Workshop participants were familiar with the ongoing work associated with the Final
Environmental Impact Statement: Yakima River Basin Integrated Water Resource
Management Alternative (FEIS; Washington State Department of Ecology 2009), released just
prior to the workshop. They viewed the seven elements of a water resource plan identified
within the FEIS as potential decisions that the management agencies could control and take
action on. Those seven elements were: (1) fish passage at existing reservoirs; (2) structural and
operational changes to existing hydro facilities; (3) new or expanded reservoir systems; (4)
ground water storage; (5) fish habitat enhancements; (6) enhanced water conservation; and (7)
market-based reallocation (i.e., buying and selling water rights) of water resources. These seven
Climatic Change (2014) 124:371384 377
elements were examples of the types of decisions that would need to be evaluated in the YRB
and for which additional science might be useful. Participants included these concepts in the
broad context of water management decisions and climate change impacts over the next
50 years. These elements are represented in the full conceptual model as four categories of
Fig. 2 Conceptual model illustrating Yakima River Basin water uses, water management options and
objectives and key uncertainties. Notes: Light grey highlights factors that are directly influenced by climate,
and darker grey highlights factors that can be directly affected by one or more of the management options
identified in the framing step
378 Climatic Change (2014) 124:371384
decisionsabout: (1) new or expanded reservoir systems, (2) reservoir management, (3) potential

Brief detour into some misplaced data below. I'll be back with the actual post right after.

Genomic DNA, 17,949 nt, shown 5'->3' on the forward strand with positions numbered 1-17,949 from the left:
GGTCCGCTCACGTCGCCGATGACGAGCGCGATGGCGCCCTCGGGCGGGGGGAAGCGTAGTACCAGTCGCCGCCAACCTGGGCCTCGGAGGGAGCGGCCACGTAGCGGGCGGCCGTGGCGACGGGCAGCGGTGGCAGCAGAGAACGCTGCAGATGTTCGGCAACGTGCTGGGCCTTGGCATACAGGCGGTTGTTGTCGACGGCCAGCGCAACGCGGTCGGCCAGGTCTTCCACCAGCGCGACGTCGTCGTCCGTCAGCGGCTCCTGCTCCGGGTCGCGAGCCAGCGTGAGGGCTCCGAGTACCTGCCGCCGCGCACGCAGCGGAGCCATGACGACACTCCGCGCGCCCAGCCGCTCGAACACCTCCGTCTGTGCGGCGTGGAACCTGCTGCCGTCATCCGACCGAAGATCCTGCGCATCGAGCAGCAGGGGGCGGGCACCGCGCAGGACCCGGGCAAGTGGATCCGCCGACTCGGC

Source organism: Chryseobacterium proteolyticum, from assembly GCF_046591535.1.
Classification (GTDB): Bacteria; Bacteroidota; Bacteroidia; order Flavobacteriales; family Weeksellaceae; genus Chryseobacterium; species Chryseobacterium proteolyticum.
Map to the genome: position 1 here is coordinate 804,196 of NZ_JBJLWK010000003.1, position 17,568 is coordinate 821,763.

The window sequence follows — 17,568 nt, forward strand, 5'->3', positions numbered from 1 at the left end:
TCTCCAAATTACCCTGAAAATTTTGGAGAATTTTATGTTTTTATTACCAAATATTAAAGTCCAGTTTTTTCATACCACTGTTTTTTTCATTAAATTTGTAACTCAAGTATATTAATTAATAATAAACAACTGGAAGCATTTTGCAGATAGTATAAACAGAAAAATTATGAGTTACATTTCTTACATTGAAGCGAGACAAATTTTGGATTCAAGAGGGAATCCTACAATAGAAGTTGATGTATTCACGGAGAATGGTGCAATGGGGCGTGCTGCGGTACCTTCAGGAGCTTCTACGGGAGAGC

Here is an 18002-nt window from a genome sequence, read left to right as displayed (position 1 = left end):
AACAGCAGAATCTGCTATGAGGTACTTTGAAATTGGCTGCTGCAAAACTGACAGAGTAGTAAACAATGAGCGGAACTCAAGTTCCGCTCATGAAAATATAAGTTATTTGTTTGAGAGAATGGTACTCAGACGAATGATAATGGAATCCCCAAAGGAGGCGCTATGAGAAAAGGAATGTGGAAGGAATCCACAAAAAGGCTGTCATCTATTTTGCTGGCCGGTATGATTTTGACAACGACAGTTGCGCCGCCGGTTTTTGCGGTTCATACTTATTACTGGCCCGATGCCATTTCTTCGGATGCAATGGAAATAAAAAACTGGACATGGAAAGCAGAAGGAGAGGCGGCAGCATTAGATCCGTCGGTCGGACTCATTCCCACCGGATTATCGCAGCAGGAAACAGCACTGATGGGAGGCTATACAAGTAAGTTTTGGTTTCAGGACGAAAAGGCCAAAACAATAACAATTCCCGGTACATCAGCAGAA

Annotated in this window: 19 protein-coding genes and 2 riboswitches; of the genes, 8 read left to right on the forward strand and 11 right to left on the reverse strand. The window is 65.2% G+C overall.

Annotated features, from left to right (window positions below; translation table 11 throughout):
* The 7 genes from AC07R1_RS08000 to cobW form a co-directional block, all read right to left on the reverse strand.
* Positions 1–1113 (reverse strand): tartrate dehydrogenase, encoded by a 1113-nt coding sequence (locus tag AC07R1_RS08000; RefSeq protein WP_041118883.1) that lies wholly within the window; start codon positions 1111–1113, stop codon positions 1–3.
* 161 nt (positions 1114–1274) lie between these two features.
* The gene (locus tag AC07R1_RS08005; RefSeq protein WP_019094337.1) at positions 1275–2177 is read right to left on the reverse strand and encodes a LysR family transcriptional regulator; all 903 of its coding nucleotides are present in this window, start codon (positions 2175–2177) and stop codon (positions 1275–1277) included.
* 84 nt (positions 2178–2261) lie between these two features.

habitat enhancements, and (4) ground water management (Fig. 2, rectangles on left). Arrows in
Fig. 2show influences between the various factors and sub-models: the light grey colored sub-
model labeled Future climateon the left of the figure represents uncertainty related to global
climate change and, as illustrated by the numerous arrows from this box, this uncertainty affects
almost every element of the conceptual model.
3.2 Conceptual model
After defining the decision framework, we focused on identifying critical uncertainties that
will determine how outcomes would unfold under different decisions, strategies and climate
scenarios. The conceptual model shown in Fig. 2was developed by constructing influence
diagrams interactively during the workshop. Participants organized the model by first
considering the flow of water through the basin: from snowpack, rainfall, groundwater
return flows and the tributaries through the reservoirs (Total water supply is on the left of
the figure, with detail in the bottom left), through the main stem Yakima River, with water